In short, the aggregate Census data are nowhere near the IRS tax collection numbers, especially for low-income workers. A similar discrepancy can be found when looking back at data from the Great Recession. During that period, UI receipts and benefits distributed went up, but the CPS data failed to appropriately measure the increase among those with less income. A large portion of the benefits distributed to those near the poverty line are simply missed.
IRS data can improve pandemic poverty estimates
The assessed antipoverty effects of UI are understated because they are based on data that underreports the amount of cash support delivered to beneficiaries. When adjusting for the benefit levels seen in the IRS data, the supplemental poverty measure (SPM), which factors in tax credits not included in the official poverty rate, drops from 9.1 percent to 7.3 percent in 2020 (a 20 percent reduction) and from 7.8 percent to 6.6 percent in 2021 (a 15 percent reduction), as shown in the chart below.
These adjustments are presented with population totals below. Officially, unemployment insurance is given credit for lifting 5.5 million people above the SPM poverty line in 2020 and another 2.3 million people in 2021. When IRS data on unemployment insurance recipiency and benefit levels are applied using Larrimore’s estimates, an additional 5.9 million and 3.9 million individuals are kept out of poverty in 2020 and 2021, respectively. In other words, the poverty reduction impact of pandemic unemployment insurance was more than twice as large as the Census data suggest when augmented with national tax data.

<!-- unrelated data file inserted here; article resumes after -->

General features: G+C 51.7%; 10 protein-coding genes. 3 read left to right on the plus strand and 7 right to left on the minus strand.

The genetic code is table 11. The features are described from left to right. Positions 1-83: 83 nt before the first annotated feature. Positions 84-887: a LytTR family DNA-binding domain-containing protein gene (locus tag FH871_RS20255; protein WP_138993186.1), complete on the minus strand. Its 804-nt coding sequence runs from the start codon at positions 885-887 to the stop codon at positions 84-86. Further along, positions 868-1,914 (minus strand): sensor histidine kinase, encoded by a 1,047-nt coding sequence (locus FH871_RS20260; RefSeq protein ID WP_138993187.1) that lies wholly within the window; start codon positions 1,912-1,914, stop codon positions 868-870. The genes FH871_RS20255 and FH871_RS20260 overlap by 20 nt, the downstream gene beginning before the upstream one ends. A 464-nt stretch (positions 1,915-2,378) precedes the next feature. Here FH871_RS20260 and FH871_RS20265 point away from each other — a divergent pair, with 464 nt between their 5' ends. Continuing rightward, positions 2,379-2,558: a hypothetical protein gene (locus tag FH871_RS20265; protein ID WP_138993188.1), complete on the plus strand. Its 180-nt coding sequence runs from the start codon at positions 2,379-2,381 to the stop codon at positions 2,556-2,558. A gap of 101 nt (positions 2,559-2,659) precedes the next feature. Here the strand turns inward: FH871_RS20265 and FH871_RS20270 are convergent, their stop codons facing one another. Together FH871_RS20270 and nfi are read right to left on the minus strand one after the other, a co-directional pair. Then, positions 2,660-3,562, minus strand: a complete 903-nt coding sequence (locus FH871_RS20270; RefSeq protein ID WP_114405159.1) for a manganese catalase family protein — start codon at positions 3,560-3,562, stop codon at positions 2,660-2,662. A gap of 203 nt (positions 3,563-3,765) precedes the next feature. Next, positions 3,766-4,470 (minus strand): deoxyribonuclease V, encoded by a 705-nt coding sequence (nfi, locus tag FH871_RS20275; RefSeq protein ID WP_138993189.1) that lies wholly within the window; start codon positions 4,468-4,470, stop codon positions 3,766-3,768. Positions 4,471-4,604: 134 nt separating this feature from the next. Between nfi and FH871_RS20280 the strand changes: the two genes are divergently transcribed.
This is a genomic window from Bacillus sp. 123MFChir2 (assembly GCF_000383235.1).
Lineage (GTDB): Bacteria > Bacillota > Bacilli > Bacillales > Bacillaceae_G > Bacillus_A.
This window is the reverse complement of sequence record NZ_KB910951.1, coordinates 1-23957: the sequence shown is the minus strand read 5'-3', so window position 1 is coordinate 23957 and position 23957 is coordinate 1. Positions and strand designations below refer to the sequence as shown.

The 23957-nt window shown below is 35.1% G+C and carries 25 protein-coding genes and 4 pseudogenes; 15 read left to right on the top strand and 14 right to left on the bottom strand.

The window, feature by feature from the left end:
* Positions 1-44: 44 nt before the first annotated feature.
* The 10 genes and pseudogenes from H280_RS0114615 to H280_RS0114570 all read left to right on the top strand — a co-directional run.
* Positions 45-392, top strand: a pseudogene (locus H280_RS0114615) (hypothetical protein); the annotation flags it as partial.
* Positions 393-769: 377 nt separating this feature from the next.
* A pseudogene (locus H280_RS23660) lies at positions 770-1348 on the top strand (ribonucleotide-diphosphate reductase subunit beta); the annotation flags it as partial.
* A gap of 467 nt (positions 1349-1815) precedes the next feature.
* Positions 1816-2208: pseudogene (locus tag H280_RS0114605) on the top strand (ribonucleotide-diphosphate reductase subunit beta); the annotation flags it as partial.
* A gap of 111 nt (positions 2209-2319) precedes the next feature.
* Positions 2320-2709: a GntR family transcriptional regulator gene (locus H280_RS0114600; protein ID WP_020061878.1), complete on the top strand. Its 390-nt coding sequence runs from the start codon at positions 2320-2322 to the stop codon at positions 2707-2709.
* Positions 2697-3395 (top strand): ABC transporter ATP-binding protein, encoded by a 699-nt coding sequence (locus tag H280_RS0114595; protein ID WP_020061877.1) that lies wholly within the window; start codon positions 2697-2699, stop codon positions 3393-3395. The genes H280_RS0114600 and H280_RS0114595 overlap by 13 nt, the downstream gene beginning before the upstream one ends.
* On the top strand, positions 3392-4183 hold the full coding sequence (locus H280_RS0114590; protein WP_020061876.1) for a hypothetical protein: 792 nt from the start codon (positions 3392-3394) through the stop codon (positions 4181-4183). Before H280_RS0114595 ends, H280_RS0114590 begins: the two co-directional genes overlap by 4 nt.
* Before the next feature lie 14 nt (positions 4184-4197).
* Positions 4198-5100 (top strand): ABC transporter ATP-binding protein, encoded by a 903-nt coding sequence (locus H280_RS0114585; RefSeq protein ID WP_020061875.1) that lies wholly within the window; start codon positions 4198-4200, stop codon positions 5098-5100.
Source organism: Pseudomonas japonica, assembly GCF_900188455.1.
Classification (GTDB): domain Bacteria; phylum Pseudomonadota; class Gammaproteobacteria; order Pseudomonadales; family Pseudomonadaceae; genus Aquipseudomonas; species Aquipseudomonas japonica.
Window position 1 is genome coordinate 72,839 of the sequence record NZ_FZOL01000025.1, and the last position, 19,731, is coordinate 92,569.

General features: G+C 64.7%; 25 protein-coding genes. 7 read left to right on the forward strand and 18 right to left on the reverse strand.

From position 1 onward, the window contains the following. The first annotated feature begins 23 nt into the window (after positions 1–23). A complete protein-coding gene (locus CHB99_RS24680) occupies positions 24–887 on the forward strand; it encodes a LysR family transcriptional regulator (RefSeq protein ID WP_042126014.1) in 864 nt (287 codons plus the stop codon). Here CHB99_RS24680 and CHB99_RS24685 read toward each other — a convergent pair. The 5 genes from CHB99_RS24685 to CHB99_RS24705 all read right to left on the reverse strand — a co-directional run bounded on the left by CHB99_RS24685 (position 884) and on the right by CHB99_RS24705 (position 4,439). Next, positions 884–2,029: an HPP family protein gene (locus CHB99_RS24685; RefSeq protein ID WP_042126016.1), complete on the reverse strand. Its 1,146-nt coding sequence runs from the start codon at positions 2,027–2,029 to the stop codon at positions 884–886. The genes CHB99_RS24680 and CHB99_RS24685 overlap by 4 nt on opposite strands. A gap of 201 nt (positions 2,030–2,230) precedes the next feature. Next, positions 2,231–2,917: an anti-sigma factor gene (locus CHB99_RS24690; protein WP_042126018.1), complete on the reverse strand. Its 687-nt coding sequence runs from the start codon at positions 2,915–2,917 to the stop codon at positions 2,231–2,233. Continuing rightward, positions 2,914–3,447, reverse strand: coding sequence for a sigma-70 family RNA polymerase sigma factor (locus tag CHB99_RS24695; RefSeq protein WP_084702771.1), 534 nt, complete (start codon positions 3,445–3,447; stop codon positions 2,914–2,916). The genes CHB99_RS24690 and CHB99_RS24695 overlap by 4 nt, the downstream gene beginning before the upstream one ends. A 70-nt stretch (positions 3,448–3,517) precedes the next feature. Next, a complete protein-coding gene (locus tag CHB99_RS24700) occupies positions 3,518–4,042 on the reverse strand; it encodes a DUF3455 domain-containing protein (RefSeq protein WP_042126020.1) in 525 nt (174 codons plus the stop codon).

An important caveat is necessary to contextualize these results. Just as the CPS data understates the benefits distributed, the IRS data could overstate the numbers. The UI program has struggled with identity theft and false payments during the COVID period. Notably, the Department of Labor’s Employment and Training Administration assessed there was an improper payment rate of 18.7 percent.
Factoring that false payment rate into the IRS-adjusted calculations lowers the poverty reduction totals to 9.3 million people in 2020 (initially 11.4) and five million in 2021 (initially 6.2). Yet, under those conditions, the poverty reduction levels from unemployment benefits would still be 83 percent greater than the Census estimates. Even if you assume false payments went to one of every three reported beneficiaries, the antipoverty effects of UI would still be 50 percent larger than the official numbers indicate.
Misleading data estimates can have large effects on people’s perceptions and, eventually, policy decisions. To date, policy organizations and media outlets have taken the Census numbers at face value. These misconceptions risk ingraining an inaccurate portrait of UI’s anti-poverty impact as the consensus. Discounting over half the real impact made by unemployment programs may then cause policymakers to underrate the importance of UI reform in the list of legislative priorities. This does a disservice to workers. For the sake of defending future expansions, it is essential that we get these measurements right going forward.